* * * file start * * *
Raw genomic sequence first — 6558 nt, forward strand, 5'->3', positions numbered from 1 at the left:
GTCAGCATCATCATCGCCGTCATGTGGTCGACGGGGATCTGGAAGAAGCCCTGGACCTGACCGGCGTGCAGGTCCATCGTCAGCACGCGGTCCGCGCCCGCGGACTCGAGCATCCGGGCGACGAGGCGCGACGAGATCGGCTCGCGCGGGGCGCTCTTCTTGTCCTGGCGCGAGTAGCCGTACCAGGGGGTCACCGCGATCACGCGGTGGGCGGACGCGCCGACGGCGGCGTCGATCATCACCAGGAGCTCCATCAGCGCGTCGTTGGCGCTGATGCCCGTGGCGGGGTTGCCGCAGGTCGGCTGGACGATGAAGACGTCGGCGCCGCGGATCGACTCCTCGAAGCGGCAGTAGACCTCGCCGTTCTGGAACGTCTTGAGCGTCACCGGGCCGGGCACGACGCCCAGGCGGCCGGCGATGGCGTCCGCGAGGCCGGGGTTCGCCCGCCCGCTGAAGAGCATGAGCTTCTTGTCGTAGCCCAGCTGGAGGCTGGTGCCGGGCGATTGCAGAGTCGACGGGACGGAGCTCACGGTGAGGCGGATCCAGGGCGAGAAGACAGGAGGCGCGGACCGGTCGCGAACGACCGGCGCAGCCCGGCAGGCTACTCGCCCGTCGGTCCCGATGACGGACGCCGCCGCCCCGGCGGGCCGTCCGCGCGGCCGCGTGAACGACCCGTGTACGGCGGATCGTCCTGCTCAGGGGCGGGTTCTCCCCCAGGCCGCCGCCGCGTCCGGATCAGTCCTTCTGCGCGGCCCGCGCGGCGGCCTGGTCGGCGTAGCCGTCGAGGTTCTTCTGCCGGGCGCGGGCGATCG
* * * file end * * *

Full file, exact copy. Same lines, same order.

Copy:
Raw genomic sequence first — 6558 nt, forward strand, 5'->3', positions numbered from 1 at the left:
GTCAGCATCATCATCGCCGTCATGTGGTCGACGGGGATCTGGAAGAAGCCCTGGACCTGACCGGCGTGCAGGTCCATCGTCAGCACGCGGTCCGCGCCCGCGGACTCGAGCATCCGGGCGACGAGGCGCGACGAGATCGGCTCGCGCGGGGCGCTCTTCTTGTCCTGGCGCGAGTAGCCGTACCAGGGGGTCACCGCGATCACGCGGTGGGCGGACGCGCCGACGGCGGCGTCGATCATCACCAGGAGCTCCATCAGCGCGTCGTTGGCGCTGATGCCCGTGGCGGGGTTGCCGCAGGTCGGCTGGACGATGAAGACGTCGGCGCCGCGGATCGACTCCTCGAAGCGGCAGTAGACCTCGCCGTTCTGGAACGTCTTGAGCGTCACCGGGCCGGGCACGACGCCCAGGCGGCCGGCGATGGCGTCCGCGAGGCCGGGGTTCGCCCGCCCGCTGAAGAGCATGAGCTTCTTGTCGTAGCCCAGCTGGAGGCTGGTGCCGGGCGATTGCAGAGTCGACGGGACGGAGCTCACGGTGAGGCGGATCCAGGGCGAGAAGACAGGAGGCGCGGACCGGTCGCGAACGACCGGCGCAGCCCGGCAGGCTACTCGCCCGTCGGTCCCGATGACGGACGCCGCCGCCCCGGCGGGCCGTCCGCGCGGCCGCGTGAACGACCCGTGTACGGCGGATCGTCCTGCTCAGGGGCGGGTTCTCCCCCAGGCCGCCGCCGCGTCCGGATCAGTCCTTCTGCGCGGCCCGCGCGGCGGCCTGGTCGGCGTAGCCGTCGAGGTTCTTCTGCCGGGCGCGGGCGATCG